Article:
Clive Oppenheimer and Werner Herzog standing in the Australian outback
Clive Oppenheimer and Werner Herzog standing in the Australian outback
Image: Apple TV Plus

Herzog: [Laughs] The idea is that it would be wonderful to be perforated by a micrometeorite so tiny that you stand for another week before you collapsed. This is what we speculated. When grown-up men are far out in the Australian desert, and they only have a bottle of whiskey left, they start to contemplate things like that.

Oppenheimer: I promised Werner that if it happened, I would use him and the perforation as a pinhole camera and finish the movie, using Werner as the optics.

You mentioned the moon exploding — Werner, do remember that story of the chronicle by some monks in Ireland a thousand years ago, where they seemed to have recorded an impact event on the moon? And there’s even some speculation of a particularly fresh crater that is now observed astronomically, that it may be a candidate for this fairly young impact crater on the moon.

Herzog: It must have felt incredible for some monks observing that, on the moon, something strange was happening, like a huge fountain rising up and bending down and coming down to the moon.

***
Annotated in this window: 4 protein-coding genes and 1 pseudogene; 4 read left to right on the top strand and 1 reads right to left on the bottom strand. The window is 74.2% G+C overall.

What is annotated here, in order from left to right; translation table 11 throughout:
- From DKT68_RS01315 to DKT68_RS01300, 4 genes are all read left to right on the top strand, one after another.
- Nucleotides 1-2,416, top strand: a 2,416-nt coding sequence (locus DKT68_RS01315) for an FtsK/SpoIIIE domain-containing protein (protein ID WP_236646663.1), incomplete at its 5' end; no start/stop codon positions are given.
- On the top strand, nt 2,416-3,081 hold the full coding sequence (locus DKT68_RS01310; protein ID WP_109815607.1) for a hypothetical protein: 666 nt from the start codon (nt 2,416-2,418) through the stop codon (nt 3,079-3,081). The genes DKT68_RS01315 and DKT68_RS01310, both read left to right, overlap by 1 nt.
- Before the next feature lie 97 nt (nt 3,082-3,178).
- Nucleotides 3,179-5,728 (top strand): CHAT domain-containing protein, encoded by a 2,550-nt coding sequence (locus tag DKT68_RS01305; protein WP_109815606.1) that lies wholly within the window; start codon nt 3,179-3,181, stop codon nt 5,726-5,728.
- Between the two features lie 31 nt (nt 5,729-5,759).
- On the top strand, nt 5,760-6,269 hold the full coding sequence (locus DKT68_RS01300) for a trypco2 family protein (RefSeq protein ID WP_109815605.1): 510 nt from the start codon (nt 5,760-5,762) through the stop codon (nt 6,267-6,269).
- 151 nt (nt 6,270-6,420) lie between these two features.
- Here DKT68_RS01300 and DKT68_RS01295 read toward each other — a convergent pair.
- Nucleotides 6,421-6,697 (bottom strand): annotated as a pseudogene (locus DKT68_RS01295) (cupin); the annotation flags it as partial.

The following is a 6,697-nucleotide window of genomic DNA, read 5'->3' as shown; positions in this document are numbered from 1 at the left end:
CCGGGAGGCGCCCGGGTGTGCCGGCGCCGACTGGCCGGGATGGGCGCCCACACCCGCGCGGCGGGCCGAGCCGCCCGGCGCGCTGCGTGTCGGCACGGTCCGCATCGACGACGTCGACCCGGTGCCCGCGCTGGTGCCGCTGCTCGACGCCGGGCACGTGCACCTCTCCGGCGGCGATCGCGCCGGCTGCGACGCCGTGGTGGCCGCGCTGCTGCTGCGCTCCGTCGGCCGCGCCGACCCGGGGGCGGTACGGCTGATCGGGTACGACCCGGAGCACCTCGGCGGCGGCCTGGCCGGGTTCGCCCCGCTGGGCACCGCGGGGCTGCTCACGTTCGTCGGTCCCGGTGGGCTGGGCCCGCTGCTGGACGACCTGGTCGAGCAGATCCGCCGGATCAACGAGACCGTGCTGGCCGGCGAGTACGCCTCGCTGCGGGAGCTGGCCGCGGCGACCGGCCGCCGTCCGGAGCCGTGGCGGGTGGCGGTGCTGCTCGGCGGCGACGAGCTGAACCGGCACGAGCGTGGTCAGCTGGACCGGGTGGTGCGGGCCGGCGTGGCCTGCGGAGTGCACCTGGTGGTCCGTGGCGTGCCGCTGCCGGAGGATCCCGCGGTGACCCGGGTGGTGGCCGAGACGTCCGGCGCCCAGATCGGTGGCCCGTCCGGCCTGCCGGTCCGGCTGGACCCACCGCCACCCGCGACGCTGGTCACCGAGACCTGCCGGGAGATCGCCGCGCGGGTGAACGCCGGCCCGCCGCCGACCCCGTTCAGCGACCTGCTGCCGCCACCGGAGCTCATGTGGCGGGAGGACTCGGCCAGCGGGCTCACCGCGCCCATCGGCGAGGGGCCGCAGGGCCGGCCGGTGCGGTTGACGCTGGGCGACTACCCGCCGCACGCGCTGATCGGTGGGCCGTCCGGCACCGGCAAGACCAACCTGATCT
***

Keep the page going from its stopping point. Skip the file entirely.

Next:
Oppenheimer: And they recorded such things because they were seen as portents. This was God intervening in human affairs in some way to give these signs. Comets as well were seen as very potent signs of what might pass in the future.

Herzog: But you can go back to the National Enquirer, some 20 years ago, there was a headline saying that President Clinton was missed by a foot on the White House lawn by a meteorite. In the same National Enquirer issue, you could read that, strange even for himself, Michael Jackson was pregnant. So think about your chances to become pregnant, and that’s about your chances to be hit by a meteor.

I’m amazed you remember what the National Enquirer was printing 20 years ago.

Herzog: It’s so wonderful. It’s such wonderful fantasy. It’s so absolutely crazy. And it appears in print. And it’s in every single supermarket in the United States.

Why was now the time to make a movie about meteorites? Was it a journey you’ve always wanted to embark on or did something recent inspire you?

Oppenheimer: So the idea actually came spontaneously about a year after our film on volcanoes, Into the Inferno, was released, on a trip I made to South Korea. I visited the Korean Polar Research Institute. Most meteorites studied scientifically are found in Antarctica on annual searches — the Americans go, the Japanese go, and the South Koreans and others. And it was while discussing with the meteorite expert at the Institute and seeing their ultra-clean lab where they’ve curated a number of the meteorites that they found … they were so beautiful. They’re so unusual. These rocks, unlike terrestrial rocks you find, were very beautiful iron and nickel, and were almost like stained-glass windows, with beautiful gemstone quality.